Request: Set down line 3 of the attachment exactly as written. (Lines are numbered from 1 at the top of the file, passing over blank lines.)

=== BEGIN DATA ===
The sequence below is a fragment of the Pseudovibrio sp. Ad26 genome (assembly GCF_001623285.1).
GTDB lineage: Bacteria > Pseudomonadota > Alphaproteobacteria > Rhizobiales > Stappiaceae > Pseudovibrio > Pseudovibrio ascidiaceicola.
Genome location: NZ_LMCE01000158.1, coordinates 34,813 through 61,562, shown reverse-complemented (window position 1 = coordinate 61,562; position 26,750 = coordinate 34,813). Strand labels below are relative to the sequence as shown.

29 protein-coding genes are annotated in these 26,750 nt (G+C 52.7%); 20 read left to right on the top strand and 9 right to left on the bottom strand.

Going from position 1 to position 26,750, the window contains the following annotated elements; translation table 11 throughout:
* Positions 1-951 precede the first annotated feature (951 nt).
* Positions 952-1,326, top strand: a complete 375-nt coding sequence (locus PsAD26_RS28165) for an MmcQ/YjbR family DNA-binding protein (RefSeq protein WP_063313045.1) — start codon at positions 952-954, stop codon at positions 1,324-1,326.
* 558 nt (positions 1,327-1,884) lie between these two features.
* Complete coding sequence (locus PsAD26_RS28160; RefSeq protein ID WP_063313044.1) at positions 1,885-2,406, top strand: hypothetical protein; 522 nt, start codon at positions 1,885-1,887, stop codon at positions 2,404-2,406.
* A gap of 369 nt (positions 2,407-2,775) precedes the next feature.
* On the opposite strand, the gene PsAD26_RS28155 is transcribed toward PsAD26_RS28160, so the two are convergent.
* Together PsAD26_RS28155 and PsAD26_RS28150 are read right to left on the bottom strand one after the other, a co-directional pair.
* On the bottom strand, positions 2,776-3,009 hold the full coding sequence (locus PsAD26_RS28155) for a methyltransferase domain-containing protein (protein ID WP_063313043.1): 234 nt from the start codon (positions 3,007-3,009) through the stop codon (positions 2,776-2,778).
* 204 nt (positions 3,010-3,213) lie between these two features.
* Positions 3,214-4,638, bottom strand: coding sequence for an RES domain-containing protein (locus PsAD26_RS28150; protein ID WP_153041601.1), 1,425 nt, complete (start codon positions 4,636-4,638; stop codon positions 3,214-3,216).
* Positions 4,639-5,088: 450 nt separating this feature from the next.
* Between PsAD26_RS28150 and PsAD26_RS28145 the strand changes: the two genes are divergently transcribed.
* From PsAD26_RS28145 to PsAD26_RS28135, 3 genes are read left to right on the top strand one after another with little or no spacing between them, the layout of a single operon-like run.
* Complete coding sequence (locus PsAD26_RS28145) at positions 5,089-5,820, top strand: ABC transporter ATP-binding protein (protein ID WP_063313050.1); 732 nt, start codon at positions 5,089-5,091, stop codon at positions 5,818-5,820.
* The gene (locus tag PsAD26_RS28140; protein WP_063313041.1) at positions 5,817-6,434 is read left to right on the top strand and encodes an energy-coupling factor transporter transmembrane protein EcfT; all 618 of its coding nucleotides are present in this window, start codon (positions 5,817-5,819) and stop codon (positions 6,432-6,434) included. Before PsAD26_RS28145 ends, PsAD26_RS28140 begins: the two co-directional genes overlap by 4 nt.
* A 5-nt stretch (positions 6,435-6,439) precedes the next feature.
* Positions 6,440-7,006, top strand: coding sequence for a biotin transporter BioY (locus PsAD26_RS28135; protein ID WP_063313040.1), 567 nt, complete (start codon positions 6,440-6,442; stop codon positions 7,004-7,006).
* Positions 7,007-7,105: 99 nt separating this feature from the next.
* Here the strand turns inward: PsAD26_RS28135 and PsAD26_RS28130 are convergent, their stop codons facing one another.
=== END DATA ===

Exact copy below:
Genome location: NZ_LMCE01000158.1, coordinates 34,813 through 61,562, shown reverse-complemented (window position 1 = coordinate 61,562; position 26,750 = coordinate 34,813). Strand labels below are relative to the sequence as shown.